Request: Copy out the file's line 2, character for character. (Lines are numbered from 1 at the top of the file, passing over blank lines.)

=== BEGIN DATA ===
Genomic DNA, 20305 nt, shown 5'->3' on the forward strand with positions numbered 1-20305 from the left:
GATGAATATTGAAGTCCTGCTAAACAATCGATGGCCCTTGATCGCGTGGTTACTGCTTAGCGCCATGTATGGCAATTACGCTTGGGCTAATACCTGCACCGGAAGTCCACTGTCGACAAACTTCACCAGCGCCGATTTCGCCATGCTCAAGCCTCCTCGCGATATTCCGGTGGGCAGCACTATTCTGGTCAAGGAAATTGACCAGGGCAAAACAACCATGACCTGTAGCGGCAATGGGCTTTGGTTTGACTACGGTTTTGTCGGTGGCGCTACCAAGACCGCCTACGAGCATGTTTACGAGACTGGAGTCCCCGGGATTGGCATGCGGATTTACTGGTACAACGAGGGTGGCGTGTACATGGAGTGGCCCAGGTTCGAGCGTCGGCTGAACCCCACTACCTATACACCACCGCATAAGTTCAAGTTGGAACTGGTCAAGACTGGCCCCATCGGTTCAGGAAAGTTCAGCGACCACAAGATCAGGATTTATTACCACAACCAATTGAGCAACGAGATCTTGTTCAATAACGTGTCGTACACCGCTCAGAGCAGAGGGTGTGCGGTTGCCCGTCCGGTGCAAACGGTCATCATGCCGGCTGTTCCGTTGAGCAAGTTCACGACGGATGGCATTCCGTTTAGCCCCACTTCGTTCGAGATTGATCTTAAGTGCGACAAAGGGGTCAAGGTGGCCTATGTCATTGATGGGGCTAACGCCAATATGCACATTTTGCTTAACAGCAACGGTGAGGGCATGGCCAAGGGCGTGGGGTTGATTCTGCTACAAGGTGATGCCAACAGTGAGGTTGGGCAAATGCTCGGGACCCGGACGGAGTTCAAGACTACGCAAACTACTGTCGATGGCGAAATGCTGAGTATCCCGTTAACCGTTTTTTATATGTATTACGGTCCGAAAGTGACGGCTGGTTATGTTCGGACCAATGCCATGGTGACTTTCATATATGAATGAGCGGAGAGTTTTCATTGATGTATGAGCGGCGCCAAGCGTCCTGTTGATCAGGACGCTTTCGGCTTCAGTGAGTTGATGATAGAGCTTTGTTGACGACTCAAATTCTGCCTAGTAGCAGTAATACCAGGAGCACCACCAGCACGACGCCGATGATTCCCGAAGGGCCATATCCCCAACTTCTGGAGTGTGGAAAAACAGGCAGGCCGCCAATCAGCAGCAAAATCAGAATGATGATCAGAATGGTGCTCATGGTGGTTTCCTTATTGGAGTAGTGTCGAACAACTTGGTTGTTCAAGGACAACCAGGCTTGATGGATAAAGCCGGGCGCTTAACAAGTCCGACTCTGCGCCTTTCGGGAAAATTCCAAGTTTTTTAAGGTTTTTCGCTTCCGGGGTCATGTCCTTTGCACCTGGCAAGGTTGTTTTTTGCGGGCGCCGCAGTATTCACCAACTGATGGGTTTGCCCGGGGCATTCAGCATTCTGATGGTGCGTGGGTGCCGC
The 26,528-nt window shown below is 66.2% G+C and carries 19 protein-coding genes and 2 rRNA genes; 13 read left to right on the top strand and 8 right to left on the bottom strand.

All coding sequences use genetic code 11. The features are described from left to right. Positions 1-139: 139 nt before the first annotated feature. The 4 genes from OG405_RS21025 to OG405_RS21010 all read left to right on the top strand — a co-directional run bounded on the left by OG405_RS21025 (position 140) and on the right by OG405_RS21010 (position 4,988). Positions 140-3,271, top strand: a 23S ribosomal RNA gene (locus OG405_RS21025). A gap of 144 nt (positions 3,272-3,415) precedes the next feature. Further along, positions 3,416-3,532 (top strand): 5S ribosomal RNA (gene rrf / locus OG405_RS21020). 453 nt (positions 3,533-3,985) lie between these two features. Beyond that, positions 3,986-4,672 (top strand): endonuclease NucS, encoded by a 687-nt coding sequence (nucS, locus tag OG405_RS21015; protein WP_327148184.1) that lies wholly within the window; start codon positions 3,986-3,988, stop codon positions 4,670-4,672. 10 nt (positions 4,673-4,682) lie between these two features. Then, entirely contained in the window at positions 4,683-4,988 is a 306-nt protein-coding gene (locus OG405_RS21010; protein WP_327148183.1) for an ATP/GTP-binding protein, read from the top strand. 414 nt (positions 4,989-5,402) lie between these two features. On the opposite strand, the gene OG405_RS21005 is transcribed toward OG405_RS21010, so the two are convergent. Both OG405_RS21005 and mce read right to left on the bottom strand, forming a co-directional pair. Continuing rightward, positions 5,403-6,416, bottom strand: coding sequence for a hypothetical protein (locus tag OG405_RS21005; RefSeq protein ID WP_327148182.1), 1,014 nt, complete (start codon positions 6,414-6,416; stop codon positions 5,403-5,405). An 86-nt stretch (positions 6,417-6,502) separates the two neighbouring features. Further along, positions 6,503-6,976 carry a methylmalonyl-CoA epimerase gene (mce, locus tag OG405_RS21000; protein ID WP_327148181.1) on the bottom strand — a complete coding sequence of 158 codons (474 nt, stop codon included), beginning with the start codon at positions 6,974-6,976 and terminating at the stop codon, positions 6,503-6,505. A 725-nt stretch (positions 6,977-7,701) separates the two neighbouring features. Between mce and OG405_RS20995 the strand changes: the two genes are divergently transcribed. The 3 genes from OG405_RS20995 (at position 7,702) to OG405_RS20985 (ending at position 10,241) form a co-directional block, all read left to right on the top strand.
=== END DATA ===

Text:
GATGAATATTGAAGTCCTGCTAAACAATCGATGGCCCTTGATCGCGTGGTTACTGCTTAGCGCCATGTATGGCAATTACGCTTGGGCTAATACCTGCACCGGAAGTCCACTGTCGACAAACTTCACCAGCGCCGATTTCGCCATGCTCAAGCCTCCTCGCGATATTCCGGTGGGCAGCACTATTCTGGTCAAGGAAATTGACCAGGGCAAAACAACCATGACCTGTAGCGGCAATGGGCTTTGGTTTGACTACGGTTTTGTCGGTGGCGCTACCAAGACCGCCTACGAGCATGTTTACGAGACTGGAGTCCCCGGGATTGGCATGCGGATTTACTGGTACAACGAGGGTGGCGTGTACATGGAGTGGCCCAGGTTCGAGCGTCGGCTGAACCCCACTACCTATACACCACCGCATAAGTTCAAGTTGGAACTGGTCAAGACTGGCCCCATCGGTTCAGGAAAGTTCAGCGACCACAAGATCAGGATTTATTACCACAACCAATTGAGCAACGAGATCTTGTTCAATAACGTGTCGTACACCGCTCAGAGCAGAGGGTGTGCGGTTGCCCGTCCGGTGCAAACGGTCATCATGCCGGCTGTTCCGTTGAGCAAGTTCACGACGGATGGCATTCCGTTTAGCCCCACTTCGTTCGAGATTGATCTTAAGTGCGACAAAGGGGTCAAGGTGGCCTATGTCATTGATGGGGCTAACGCCAATATGCACATTTTGCTTAACAGCAACGGTGAGGGCATGGCCAAGGGCGTGGGGTTGATTCTGCTACAAGGTGATGCCAACAGTGAGGTTGGGCAAATGCTCGGGACCCGGACGGAGTTCAAGACTACGCAAACTACTGTCGATGGCGAAATGCTGAGTATCCCGTTAACCGTTTTTTATATGTATTACGGTCCGAAAGTGACGGCTGGTTATGTTCGGACCAATGCCATGGTGACTTTCATATATGAATGAGCGGAGAGTTTTCATTGATGTATGAGCGGCGCCAAGCGTCCTGTTGATCAGGACGCTTTCGGCTTCAGTGAGTTGATGATAGAGCTTTGTTGACGACTCAAATTCTGCCTAGTAGCAGTAATACCAGGAGCACCACCAGCACGACGCCGATGATTCCCGAAGGGCCATATCCCCAACTTCTGGAGTGTGGAAAAACAGGCAGGCCGCCAATCAGCAGCAAAATCAGAATGATGATCAGAATGGTGCTCATGGTGGTTTCCTTATTGGAGTAGTGTCGAACAACTTGGTTGTTCAAGGACAACCAGGCTTGATGGATAAAGCCGGGCGCTTAACAAGTCCGACTCTGCGCCTTTCGGGAAAATTCCAAGTTTTTTAAGGTTTTTCGCTTCCGGGGTCATGTCCTTTGCACCTGGCAAGGTTGTTTTTTGCGGGCGCCGCAGTATTCACCAACTGATGGGTTTGCCCGGGGCATTCAGCATTCTGATGGTGCGTGGGTGCCGC